There are times when I feel lost as an engineer: not understanding why a mix is taking so long or not translating, why everything is bottom-heavy or ends up sounding trebly. Then sometimes it’s effortless, and the mix sounds great everywhere.
I’ve finally identified the circumstances in which my act just rocks — it’s when I can hear what I’m doing. It’s not that hard to make something sound compelling on the speakers you mix through. Yet we’re making recordings for the rest of the world to hear; translation is top priority after the performance itself. Does it translate to the back of the room, boom box, living room stereo, car, earbuds, your friend’s entertainment center, and computer speakers at the record label? It has to, and it’s not easy to accomplish. My mixes have greatly benefited from consulting alternate references such as the bookshelf system and the car, but I don’t want to spend unnecessary hours printing mix versions and going from place to place with a CD or iPod. I’m going to share my experience on how to get as close as you can to an ideal final mix without leaving your chair.
Finding an Ideal Monitor
I was compelled to write this article after two recent experiences: First, I mixed on the amazing Klein + Hummel O 300 D monitors, and second, I mixed in a particularly well-designed control room. I’m going to focus here on the first part of the equation, the monitors.
Isn’t there one best speaker for mixing? Why are there so many speakers out there to choose from? The way each of us hears sound is pretty different, and each speaker speaks to each of us differently. The market for studio monitors is like a big grocery store: There are a million choices to appeal to lots of tastes. Some of it is junk food: tastes great, but leaves one feeling tired and mushy. Hyped speakers are voiced to sell like a bag of Doritos. Speakers like this can attract us with scooped-out mids and exciting bass and treble, but yield dull mixes or require a long learning curve to get things to translate. Some monitors are marketed as good for you, but have additives and are overly processed, leading to confusion. Then there’s wild-caught salmon and organic broccoli that, when prepared right, taste delicious and give you energy, power, clarity, and contribute to good health. In my experience, the speaker closest to this kind of quality is the Klein + Hummel O 300.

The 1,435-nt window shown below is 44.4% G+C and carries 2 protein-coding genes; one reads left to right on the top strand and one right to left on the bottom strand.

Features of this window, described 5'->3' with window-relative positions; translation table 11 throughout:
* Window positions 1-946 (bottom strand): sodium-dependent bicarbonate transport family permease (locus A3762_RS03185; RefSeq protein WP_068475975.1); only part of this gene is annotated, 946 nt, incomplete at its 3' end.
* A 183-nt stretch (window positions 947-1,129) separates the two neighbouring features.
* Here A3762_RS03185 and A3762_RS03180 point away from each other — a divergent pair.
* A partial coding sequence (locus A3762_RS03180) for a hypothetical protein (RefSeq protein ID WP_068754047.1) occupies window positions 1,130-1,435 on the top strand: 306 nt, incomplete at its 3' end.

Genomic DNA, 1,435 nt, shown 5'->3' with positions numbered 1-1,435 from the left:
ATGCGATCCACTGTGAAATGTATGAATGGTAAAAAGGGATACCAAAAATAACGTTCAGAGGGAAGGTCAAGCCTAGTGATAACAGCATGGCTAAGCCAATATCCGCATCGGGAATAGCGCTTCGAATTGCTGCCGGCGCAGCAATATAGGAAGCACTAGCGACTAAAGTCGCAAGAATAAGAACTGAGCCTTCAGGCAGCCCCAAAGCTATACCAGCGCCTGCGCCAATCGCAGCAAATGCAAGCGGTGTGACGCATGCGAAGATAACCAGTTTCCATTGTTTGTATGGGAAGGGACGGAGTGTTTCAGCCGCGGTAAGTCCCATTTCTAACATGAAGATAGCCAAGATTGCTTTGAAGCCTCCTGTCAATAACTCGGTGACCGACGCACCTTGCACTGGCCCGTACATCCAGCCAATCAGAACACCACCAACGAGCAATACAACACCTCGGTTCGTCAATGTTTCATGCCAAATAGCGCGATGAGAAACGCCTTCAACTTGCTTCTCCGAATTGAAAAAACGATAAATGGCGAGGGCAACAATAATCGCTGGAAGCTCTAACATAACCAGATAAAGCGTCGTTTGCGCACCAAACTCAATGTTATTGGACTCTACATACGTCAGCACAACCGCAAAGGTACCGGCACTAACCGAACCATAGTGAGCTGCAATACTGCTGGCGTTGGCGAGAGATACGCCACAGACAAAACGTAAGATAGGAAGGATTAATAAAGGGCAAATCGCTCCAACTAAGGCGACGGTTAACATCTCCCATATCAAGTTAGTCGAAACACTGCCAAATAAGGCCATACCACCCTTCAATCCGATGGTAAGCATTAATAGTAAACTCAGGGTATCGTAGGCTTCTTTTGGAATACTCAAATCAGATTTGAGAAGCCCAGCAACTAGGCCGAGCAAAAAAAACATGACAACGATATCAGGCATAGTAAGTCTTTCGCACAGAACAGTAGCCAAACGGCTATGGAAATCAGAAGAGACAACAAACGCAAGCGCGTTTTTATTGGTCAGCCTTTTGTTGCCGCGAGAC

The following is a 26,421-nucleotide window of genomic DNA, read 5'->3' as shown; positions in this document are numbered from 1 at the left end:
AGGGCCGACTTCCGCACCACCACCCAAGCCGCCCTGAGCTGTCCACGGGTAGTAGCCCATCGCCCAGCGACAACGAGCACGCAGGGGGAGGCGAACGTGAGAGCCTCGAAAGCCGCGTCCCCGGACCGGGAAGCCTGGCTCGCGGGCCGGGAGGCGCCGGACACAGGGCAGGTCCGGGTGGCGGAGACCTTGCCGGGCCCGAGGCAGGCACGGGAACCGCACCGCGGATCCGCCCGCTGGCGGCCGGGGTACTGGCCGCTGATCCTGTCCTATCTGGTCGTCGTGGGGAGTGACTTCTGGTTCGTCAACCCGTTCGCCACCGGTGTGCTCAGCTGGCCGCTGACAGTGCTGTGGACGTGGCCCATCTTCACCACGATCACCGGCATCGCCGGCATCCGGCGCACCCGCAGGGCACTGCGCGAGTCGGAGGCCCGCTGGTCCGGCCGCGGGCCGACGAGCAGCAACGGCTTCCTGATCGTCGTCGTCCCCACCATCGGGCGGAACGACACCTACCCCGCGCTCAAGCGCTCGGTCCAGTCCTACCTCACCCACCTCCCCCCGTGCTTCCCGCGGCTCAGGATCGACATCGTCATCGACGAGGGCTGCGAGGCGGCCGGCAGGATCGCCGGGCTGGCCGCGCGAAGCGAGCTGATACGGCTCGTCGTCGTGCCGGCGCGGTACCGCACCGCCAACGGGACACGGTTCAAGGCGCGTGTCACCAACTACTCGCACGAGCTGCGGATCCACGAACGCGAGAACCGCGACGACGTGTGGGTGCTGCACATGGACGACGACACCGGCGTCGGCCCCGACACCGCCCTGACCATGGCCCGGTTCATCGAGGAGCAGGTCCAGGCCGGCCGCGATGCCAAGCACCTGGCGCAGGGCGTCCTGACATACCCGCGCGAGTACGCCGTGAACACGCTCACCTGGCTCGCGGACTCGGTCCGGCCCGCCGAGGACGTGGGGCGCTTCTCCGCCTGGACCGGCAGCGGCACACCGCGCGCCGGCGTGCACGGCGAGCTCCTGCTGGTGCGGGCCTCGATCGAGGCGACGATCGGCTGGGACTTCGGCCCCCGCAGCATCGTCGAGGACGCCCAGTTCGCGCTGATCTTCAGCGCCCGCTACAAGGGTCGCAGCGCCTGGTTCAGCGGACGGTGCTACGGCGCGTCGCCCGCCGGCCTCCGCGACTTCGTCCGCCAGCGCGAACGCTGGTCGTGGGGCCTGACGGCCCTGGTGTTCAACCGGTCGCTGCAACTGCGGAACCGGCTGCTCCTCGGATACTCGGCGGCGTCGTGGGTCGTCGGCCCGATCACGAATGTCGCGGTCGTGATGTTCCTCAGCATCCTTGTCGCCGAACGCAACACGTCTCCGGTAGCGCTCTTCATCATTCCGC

I’ve owned or mixed extensively on Energy Pro 22, Yamaha NS-10M, Mackie HR 824, Genelec 1030A and 1031A, and M&K MPS-1611P speakers. After hearing the K+H O 300, I realize I’ve wasted time on those other speakers. The K+Hs are neutral and clear, spectrally flat, and don’t add any distortion or edginess. The bass is direct and defined. When EQing, the slightest frequency differences are distinguished. They are the least fatiguing speakers I’ve ever used. Whereas the excellent Barefoot MicroMain (MM27) monitor is, for example, sweet-sounding, the K+Hs don’t have “a sound” of their own.
The K+H speakers are not the only speakers in the world with these qualities, but they may be the most affordable ones. I now consider them the speakers at the entry level to greatness. You have to buy speakers of at least this quality in order to know the truth of what you’re hearing. I realize the preciousness to this perspective, and that amazing recordings I love have been made on myriad and cheaper speakers. Speakers like the K+Hs are an evolution in technology that will save you the time and trouble of having to interpret what you’re hearing.
Spending Serious Cash
In any economy it can be hard to justify a big expense. But when it comes to studio monitors, it doesn’t matter what you can afford, you’ve got to spend some serious cash.
Here’s why you should buy the most expensive, best speakers you can, right now: You will save countless hours by having more accurate information available to you at every moment; you will be less fatigued, making you more productive; you will be more confident, which is an advantageous state of mind when in process; and if you intend to be great at your craft and successful, your investment will pay for itself before you know it.
Alex Oana is a regular contributor to Pro Audio Review and can be found atwww.alexoana.com.